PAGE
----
1. Forum
  2. >
  3. Topic: French
  4. >
  5. "Il porte toujours des chemis…

"Il porte toujours des chemises bleues."

Translation:He always wears blue shirts.

March 27, 2013



So "toujours" goes between the verb and its object, I have no problem with that, but is it a rule or could one say "il toujours porte des chemises bleues" or "il porte des chemises bleues toujours"? And if it is a rule, does it apply to other time-related adverbs as well, e.g. "il lit jamais de livres" or "il apporte tard le vin"?


That is a rule indeed and we won't say "il toujours...". If you push the adverb at the end of the sentence, that will be intentional, to stress the adverb and you will most certainly add a comma before.

When it comes to negative sentences, you will say "il ne lit jamais de livres".

About "tard", as that is a very small word, we will tend to use: "il apporte le vin avec retard", or "il apporte le vin très/trop/bien tard".


Thanks, good to know. (Also good to know that jamais goes with ne.) I only don't understand how you mean "small word" - small because it only has one syllable or because the sense isn't so "absolute" as with always/never?


I meant small in size and short in sound. Your question makes me add that to avoid this problem, we usually extend tard to "tardivement".


I see. Thanks again, and thanks as well for the answer about "cousin" behaving both as a noun and as an adjective. It's a pity this isn't Wikipedia, you'd already deserve several "barnstars" (or rather, "étoiles") for all the help you're giving us!


You're being grateful is already a reward to me ;-)


Obviously, je n'ai pas les oreilles because I answered "Ils portent..." and can't seem to hear a difference when both answers are keyed into Google Translate. Should "Ils portent" have been accepted, or is there some way to tell singular/plural I've missed. Merci... j'adore la langue francaise!


Oui, Duo should accept "ils portent" since there is no difference in oral.


I typed in Ils portent and it was marked right


why do I need to put 'des' before Chemises?

I don't understand why sometimes we need to add 'de' or 'des' after a verb in connection to a noun and sometimes we don't.


Apparently, you are already at Level 10 on the French tree and I am surprised you haven't met a lot of such sentences already and/or learners' Q&A on that subject.

A tip: put the sentence in singular: 'il porte toujours une chemise bleue' = 'he always wears a blue shirt". Back to plural:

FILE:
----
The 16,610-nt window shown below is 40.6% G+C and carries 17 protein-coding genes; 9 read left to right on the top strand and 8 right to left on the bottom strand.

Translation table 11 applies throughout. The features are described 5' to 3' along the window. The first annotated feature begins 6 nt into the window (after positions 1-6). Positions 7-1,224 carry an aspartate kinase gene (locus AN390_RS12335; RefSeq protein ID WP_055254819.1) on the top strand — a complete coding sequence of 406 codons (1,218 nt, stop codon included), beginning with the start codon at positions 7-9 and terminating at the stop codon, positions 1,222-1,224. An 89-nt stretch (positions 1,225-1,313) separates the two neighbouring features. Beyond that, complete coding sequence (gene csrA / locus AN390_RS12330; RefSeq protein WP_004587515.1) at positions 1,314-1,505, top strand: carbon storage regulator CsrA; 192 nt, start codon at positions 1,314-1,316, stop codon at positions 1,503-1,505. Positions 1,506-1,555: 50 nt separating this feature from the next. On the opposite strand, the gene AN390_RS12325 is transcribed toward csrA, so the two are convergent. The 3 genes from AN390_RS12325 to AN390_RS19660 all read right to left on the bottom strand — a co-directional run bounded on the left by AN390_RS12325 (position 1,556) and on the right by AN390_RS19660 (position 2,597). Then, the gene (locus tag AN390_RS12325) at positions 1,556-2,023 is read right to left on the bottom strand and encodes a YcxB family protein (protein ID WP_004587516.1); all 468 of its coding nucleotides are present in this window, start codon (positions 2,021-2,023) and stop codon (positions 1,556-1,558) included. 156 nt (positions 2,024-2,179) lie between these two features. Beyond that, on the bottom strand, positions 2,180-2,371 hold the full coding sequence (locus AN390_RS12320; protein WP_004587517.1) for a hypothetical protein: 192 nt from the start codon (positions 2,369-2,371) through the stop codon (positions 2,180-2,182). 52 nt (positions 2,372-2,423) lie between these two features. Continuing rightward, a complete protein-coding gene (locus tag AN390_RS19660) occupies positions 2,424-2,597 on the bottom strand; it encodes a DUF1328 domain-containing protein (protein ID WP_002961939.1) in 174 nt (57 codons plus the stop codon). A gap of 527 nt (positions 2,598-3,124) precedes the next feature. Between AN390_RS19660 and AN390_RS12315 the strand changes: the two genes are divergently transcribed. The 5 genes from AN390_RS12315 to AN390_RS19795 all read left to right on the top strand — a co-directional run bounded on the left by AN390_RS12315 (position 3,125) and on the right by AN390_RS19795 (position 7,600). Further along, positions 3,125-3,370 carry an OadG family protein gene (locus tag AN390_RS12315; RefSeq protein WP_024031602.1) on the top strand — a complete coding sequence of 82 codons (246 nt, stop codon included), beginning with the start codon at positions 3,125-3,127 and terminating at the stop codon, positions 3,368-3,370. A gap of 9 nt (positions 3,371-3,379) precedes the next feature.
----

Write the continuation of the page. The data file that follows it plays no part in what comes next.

• in French, the plural form of indefinite articles "un/une" is "des"
  • in English the plural form of indefinite articles "a/an" does not exist.

In negative sentences, "de" replaces "un/une" or "des":

  • il n'a pas de chemise (singular)
  • il ne porte pas/jamais/plus de chemises bleues (plural)


Thank you very much!! I've been having this question all along the way, but only recently found this discussion place to ask about it. Thank you very being so kind to solve my problem!

One thing, then, why can't I say il porte toujours 'les' chemises bleues

merci beaucoup


"il porte toujours les chemises bleues" is different in English and in meaning: "he always wears the blue shirts"


"He always wears some blue shirts." Erm no I don't think he does unless he's crazy. How can that be the correct solution?


I'm not sure where you see that as correct solution. I used "He always wears blue shirts" and it was accepted. The translation on the top of the comment page I have says the same. Maybe they've corrected it since you did it. Yes, I agree "some" would be crazy.


Is there an oral differance between "chemises" and "Chemise?


No difference at all.

Words ending in [consonant + e] only keep the "suspended" sound of the consonant:

ex: chemise = [SHUHMIZ]

Adding the plural -s does not change the pronunciation.


Thank you everyone for framing the questions. It is only when we have questions that we get the answers. Et , bien expliqué. Merci beaucoup.


Toujours - how to know when to translate it as "still" vs "always?"


He always wears blue shirts? (Hmm.. sounds like Sir David Attenborough.)


All the time was incorrect as a replacement of always. Bummer.


all the time = tout le temps.


I put the same. I'm a native (NZ) english speaker and can't see any difference between 'all the time' and 'always' in this context (except that 'all the time' goes at the end of the sentence and is maybe a little informal). What's the distinction in French?


i don't understand how 'he always wears some blue shirts' is accepted, but 'he always wears the blue shirts' is not. Yes the former is the literal translation but it is incorrect in this instance because you can't wear multiple shirts (at least not if you are sane)!


he only wears one at a time

Learn French in just 5 minutes a day. For free.